Ioannis Emiris coordinates a research contract with the industrial partner ANSYS Inc. (Greece), in collaboration with Athena Research Center. MSc students P. Repouskos, M. Dioletis, and T. Pappas, postdoc fellow I. Psarros, and Athena researcher George Ioannakis are partially funded.

Electronic design automation (EDA) and simulating Integrated Circuits requires robust geometric operations on thousands of electronic elements (capacitors, resistors, coils etc) represented by polyhedral objects in 2.5 dimensions, not necessarily convex. A special case may concern axis-aligned objects but the real challenge is the general case. The project, extended into 2024, focuses on 3 axes: (1) efficient data structures and prototype implementations for storing the aforementioned polyhedral objects so that nearest neighbor queries are fast in the L-max metric, which is the primary focus of the contract, (2) random sampling of the free space among objects, (3) data-driven algorithmic design for problems concerning data-structures and their construction and initialization. The implementation of prototypes has led into the development of a software library including implementations of parallel algorithms (Cuda).

It has continued into 2023 along with a tripartite grant from the Greek ministry of Development (Athena RC, ANSYS, and University of Patras, Greece).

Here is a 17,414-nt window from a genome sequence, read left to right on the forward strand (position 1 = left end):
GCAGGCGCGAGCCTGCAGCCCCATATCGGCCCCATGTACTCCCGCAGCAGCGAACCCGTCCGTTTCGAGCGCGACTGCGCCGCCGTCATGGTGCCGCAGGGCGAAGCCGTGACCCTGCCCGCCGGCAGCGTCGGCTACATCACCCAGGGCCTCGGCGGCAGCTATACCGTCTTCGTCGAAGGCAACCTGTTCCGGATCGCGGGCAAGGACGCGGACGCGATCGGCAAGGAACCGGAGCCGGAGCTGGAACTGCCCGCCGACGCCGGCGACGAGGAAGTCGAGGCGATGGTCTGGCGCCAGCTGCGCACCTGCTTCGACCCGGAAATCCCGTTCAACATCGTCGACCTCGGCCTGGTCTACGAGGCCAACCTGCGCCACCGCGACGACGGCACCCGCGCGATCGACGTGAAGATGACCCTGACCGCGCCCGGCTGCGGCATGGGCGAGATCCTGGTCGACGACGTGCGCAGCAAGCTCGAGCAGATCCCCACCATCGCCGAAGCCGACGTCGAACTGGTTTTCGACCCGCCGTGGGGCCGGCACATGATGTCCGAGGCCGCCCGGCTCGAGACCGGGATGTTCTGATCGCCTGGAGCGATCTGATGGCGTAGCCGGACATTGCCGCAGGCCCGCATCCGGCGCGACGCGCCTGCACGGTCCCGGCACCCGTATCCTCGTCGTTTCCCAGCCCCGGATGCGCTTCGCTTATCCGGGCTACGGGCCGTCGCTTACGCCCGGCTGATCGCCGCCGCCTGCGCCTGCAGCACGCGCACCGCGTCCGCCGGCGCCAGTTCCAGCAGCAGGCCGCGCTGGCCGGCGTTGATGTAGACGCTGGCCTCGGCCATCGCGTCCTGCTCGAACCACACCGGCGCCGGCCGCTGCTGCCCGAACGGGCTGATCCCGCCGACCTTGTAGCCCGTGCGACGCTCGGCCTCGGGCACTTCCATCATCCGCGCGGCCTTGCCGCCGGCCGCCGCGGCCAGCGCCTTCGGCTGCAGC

CIFRE collaboration between Schlumberger Montpellier (A. Azzedine) and Inria Sophia Antipolis (B. Mourrain). The PhD candidate is A. Belhachmi. The objective of the work is the development of a new spline based high quality geomodeler for reconstructing the stratigraphy of geological layers from the adaptive and efficient processing of large terrain information.

OpenReality is a startup company that is developing curved photonic
optics to enable high-fidelity Augmented Reality solutions.
In the frame of a consulting contract we collaborated on
the development of 3D curved photonic surfaces
represented by splines.

Collaboration with the Universiry of Florence.
Efficient high order learning for deep geometric design networks.
The research program focuses on the interaction between the computational side of geometric models, and their application-oriented side devoted to the design and analysis of efficient adaptive spline approximation schemes.
The work plan addresses important challenges in the
area of geometric modeling and processing, creating a connection with suitable machine learning
applications.

POEMA project on cordis.europa.eu

Non-linear optimization problems are present in many real-life applications and in scientific areas such as operations research, control engineering, physics, information processing, economy, biology, etc. However, efficient computational procedures, that can provide the guaranteed global optimum, are lacking for them. The project will develop new polynomial optimization methods, combining moment relaxation procedures with computational algebraic tools to address this type of problems. Recent advances in mathematical programming have shown that the polynomial optimization problems can be approximated by sequences of Semi-Definite Programming problems. This approach provides a powerful way to compute global solutions of non-linear optimization problems and to guarantee the quality of computational results. On the other hand, advanced algebraic algorithms to compute all the solutions of polynomial systems, with efficient implementations for exact and approximate solutions, were developed in the past twenty years.